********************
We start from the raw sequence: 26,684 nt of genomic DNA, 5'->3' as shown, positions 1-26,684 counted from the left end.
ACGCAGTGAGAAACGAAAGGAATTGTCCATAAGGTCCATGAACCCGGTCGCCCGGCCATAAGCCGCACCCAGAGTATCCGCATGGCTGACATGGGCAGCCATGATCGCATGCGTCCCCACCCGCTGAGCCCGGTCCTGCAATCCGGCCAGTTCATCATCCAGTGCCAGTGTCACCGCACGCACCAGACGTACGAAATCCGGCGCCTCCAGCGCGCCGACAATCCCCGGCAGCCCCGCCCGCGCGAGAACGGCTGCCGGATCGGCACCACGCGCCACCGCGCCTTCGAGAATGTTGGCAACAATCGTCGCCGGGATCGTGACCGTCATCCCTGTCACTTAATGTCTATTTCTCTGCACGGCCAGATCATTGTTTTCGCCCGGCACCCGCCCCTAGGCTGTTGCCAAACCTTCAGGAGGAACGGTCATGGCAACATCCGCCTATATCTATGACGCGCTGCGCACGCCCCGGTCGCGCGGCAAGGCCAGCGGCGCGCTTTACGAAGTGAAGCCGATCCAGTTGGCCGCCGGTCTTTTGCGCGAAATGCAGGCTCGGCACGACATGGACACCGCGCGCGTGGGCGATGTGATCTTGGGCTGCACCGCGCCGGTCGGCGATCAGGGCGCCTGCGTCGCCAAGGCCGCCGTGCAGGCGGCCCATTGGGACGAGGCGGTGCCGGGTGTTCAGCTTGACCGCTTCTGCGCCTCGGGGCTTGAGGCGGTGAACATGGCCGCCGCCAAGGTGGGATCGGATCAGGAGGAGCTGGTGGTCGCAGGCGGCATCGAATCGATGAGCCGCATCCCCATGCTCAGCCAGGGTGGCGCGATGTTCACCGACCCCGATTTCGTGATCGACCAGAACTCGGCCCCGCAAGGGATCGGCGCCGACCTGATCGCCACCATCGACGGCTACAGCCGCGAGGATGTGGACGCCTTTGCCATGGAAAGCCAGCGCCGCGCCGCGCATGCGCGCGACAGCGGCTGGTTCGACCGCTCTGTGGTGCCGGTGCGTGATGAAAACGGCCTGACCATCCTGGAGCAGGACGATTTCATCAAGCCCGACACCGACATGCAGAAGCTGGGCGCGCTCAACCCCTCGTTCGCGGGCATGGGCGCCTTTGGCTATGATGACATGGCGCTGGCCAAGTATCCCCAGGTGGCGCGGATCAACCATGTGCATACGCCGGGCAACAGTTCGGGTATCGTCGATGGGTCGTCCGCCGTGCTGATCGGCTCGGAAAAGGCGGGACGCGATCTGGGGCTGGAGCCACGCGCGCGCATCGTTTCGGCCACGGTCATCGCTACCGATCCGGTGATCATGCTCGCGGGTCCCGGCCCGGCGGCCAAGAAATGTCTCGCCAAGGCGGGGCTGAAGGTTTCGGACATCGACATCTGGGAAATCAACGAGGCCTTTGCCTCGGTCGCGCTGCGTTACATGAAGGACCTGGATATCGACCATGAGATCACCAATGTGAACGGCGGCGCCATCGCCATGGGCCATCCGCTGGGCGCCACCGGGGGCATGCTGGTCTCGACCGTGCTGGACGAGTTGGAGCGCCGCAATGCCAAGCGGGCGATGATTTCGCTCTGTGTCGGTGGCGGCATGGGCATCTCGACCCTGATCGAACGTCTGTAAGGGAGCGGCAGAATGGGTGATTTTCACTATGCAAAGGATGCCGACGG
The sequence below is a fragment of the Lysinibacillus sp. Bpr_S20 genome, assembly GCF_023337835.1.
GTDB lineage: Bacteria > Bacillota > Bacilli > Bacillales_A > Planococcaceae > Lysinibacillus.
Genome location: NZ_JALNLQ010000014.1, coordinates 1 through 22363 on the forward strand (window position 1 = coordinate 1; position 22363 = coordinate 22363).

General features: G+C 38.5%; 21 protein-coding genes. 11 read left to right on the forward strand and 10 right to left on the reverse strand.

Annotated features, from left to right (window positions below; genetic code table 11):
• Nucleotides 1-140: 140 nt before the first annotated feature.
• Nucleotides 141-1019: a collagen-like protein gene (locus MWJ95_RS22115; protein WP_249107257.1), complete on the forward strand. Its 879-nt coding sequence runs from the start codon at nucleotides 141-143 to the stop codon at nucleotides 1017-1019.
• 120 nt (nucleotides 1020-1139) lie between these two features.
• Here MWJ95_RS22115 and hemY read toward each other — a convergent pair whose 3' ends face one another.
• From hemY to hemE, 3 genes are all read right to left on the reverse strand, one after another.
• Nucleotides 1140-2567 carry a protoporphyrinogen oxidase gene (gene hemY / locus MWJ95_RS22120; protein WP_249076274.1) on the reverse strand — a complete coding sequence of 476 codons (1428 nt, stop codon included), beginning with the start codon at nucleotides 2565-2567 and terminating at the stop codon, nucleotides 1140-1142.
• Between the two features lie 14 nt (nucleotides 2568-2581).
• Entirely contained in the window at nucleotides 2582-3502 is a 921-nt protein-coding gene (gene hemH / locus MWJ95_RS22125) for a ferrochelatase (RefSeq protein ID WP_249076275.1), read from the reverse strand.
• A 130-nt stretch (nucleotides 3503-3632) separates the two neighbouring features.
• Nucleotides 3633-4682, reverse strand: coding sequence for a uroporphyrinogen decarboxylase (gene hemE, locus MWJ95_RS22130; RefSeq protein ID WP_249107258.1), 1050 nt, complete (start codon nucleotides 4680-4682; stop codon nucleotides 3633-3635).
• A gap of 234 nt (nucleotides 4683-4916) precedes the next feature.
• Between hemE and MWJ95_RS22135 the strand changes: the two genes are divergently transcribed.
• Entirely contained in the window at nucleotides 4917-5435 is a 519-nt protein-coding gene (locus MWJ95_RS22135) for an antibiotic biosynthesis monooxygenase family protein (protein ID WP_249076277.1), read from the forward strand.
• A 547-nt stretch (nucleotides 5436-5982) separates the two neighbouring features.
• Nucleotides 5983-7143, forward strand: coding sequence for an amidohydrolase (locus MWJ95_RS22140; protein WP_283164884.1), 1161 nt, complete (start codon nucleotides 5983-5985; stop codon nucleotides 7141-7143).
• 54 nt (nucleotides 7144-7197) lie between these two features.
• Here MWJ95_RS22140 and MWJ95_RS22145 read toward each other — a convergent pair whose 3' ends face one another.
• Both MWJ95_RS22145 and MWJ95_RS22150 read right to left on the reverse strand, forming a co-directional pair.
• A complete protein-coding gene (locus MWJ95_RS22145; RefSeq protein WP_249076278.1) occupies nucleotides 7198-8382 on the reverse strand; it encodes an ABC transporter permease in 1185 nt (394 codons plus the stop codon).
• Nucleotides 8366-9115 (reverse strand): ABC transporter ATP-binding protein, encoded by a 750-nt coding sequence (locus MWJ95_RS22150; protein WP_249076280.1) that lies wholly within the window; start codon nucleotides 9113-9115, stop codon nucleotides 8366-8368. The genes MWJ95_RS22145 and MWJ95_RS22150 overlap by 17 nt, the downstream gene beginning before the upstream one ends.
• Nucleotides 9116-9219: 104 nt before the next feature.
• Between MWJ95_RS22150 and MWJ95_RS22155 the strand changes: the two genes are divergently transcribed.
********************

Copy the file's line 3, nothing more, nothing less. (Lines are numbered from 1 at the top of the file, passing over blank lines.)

The sequence below is a fragment of the Lysinibacillus sp. Bpr_S20 genome, assembly GCF_023337835.1.